At 89, legendary classical maestro Pandit Jasraj enthralled the Capital with a soulful performance and left everyone spell-bound.
Little would one expect this classical doyen to perform at 89 without a streak of fatigue. It was full house on a Sunday morning as Pandit Jasraj came on stage with some assistance at the 72nd Shankar Lal Music Festival organised by Sriram Kala Kendra in the Capital. The Delhi heat indeed left him dehydrated. The maestro from Mewati Gharana started with a bandish based on Abhiri Todi Raga. What started with a vilambit khayal saw traditional performances of Hori, Bhajans and much more for over three hours. How could he deny when the ever-cheerful audience started demanding for more? His relentless renditions barely revealed the legend’s age. As the audience sat through, the maestro sang on. Despite the scorching sun glowing bright on his face, he sang traditional compositions with a unmatched energy.
Padmashree Shobha Deepak Singh, director and vice chairperson of Shriram Bharatiya Kala Kendra, was beaming with optimism and felt she would be honoured to invite Panditji even on his 90th year to perform at the festival.
One of India’s legendary classical vocalists, Pandit Jasraj was born in Haryana’s Hisar, in a family of classical musicians of the Mewati gharana. His father, Pandit Motiram, a noted classical singer passed away when Pandit Jasraj was just four. From a tender age, Jasraj started accompanying his elder brother and first guru in vocals Pandit Maniram as a tabla player.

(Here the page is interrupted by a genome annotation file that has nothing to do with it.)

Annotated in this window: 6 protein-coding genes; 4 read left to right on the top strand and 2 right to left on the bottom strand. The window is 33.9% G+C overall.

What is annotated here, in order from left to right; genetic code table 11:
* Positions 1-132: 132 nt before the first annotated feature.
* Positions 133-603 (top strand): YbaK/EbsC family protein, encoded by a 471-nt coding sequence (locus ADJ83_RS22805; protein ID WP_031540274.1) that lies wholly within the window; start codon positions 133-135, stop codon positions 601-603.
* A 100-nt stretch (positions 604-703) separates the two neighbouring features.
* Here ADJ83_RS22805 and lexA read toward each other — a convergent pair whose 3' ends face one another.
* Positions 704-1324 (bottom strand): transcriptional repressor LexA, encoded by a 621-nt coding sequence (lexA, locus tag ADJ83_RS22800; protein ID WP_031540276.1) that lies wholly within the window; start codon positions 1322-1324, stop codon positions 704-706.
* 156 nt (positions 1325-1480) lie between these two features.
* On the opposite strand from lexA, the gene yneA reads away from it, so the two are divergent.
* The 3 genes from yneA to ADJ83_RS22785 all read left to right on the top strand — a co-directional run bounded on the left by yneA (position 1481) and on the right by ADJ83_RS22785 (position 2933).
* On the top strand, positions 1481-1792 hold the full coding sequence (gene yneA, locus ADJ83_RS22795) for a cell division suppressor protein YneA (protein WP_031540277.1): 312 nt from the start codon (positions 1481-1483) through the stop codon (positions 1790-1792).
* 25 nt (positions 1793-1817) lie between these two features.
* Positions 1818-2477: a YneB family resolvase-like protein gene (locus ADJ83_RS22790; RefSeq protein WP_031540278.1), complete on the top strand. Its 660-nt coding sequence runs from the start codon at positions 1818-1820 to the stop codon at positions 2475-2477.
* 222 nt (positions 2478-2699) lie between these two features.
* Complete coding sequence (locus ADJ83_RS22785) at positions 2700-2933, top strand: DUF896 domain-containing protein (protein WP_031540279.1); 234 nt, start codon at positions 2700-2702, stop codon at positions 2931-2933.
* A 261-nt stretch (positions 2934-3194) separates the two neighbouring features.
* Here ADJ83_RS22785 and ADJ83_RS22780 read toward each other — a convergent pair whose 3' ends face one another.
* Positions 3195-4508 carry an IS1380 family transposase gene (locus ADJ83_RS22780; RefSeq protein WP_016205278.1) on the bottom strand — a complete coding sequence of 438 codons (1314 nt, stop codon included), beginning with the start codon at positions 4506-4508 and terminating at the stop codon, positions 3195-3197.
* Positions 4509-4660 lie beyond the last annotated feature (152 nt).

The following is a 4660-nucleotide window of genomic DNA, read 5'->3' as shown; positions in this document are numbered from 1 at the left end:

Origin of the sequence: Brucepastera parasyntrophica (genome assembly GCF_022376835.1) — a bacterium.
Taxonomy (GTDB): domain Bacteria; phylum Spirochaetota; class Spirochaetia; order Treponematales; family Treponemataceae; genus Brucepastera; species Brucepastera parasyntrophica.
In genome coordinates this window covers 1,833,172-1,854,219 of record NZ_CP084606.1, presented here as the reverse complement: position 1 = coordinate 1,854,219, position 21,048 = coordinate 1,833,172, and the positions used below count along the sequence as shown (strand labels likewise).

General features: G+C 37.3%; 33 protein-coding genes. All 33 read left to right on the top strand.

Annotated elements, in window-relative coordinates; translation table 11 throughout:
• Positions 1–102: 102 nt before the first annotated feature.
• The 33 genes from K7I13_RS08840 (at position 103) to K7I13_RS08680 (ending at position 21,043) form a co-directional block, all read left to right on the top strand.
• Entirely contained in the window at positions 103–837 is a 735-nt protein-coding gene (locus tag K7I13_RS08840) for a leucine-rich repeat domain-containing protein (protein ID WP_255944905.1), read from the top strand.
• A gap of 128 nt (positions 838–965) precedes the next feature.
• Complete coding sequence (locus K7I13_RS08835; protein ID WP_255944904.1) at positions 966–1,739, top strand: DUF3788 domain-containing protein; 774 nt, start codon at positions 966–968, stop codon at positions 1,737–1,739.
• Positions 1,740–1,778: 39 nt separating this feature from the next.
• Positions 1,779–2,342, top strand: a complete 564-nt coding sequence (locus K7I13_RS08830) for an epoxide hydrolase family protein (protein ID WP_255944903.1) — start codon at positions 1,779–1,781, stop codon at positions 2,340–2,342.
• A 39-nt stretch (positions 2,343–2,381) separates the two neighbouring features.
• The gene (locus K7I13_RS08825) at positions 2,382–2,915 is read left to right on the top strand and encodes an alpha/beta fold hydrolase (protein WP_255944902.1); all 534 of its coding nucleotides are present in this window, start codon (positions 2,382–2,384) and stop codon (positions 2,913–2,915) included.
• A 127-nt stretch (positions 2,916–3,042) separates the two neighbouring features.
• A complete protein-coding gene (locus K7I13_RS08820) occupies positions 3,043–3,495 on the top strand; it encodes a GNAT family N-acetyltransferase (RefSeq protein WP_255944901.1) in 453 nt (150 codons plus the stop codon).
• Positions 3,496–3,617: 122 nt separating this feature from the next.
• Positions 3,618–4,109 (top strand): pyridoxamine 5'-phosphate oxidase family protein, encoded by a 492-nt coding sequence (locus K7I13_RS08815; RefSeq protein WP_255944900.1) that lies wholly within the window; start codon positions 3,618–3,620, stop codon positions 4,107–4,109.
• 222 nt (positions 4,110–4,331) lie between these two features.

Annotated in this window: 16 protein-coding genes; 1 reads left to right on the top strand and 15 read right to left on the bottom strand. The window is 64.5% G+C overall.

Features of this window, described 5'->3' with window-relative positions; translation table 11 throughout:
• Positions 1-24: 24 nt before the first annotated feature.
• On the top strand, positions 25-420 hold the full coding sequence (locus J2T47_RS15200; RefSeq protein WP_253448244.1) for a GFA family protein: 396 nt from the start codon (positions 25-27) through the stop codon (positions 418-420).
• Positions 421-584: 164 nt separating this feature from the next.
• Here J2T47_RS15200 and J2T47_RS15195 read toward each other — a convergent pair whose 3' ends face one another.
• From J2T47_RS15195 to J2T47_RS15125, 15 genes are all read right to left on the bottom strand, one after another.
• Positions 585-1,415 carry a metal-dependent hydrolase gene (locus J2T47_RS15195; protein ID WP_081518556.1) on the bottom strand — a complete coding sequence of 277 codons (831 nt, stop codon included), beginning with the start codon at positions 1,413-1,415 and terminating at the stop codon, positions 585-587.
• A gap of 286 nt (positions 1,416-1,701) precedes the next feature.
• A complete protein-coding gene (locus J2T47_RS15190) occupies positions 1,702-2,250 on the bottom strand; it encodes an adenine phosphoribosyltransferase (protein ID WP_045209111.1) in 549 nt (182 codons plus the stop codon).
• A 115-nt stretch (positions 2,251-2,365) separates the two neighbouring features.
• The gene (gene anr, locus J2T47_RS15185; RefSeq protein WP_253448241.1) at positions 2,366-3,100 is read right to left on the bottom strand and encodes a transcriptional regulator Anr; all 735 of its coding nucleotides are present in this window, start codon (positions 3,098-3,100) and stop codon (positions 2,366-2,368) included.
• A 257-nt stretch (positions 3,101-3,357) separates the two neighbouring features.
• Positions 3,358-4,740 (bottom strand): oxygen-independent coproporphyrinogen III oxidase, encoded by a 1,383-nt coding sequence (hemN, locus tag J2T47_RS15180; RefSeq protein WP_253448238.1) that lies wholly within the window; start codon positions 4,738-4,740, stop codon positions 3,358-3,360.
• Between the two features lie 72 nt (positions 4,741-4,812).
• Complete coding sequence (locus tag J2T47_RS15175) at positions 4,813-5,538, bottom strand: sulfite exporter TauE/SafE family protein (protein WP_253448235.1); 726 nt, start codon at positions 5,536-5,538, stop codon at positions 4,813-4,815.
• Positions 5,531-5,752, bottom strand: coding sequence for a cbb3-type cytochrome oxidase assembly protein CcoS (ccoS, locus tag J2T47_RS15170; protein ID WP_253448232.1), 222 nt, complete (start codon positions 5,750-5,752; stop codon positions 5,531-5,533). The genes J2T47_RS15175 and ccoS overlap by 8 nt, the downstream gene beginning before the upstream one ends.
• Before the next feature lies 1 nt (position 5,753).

During his early days, he was a state musician at Osman Ali Khan’s court. While he stayed in Hyderabad he would often travel to Sanand in Gujarat to learn the style of music of Mewati Gharana.
At the age of 15, stung by a musician’s snide remark about his lack of understanding of classical music since he was a minor artist, Pandit Jasraj decided to take up singing as a challenge. He gave his first public concert at the age of 22.
For him music is all about seeking the divine. He had earlier explained, “We just perform, but it is He, (the almighty) who makes us sing,” adding the fact that humility is important for every performer. He claims to have always been guided by the supreme voice to tread on his path.
The classical maestro believes that his vocation as a singer is in direct communion with god. “Once I had a dream where Lord Krishna implored me to sing for him. And ever since I sing for God,” Jasraj said, adding “I find spiritual enlightenment through music.”
In an enchanting tale Panditji shared his journey. Apart from him being a legendary vocalist who began his career as a tabla player, Panditji’s marriage is no less than a tale.
He is believed to have been interrogated and traced by Late V Shantaram’s manager when the eminent film-maker’s daughter Madhura had shown her interest in entering the wedlock with the maestro. Despite a measly salary that Panditji made for a living those days, Shantaram saw a great potential and finally agreed to the proposal.
Jasraj’s first playback song was for V Shantaram’s Ladki Sahyadri Ki in 1966. He sang the Bhajan — Vandana Karo in raga Ahir Bhairav.
Not content with being a vocalist, Pandit Jasraj soon took a keen interest in researching and popularising old forms of music.
He is known to have revived Haveli Sangeet, in which performances are held in temples and compositions are sung to invoke Lord Krishna. Panditji is also considered to have
innovated and created a unique form of jugalbandi called Jasrangi, in which a male and a female singer sing different ragas in their respective scales to merge their individual displays into one unified performance.
Sitting in the green-room after the performance, he looked a little tired – not his usual chirpy self. “I am feeling very thirsty,” he complained. Probably age is catching up, although one can barely feel it in his performance.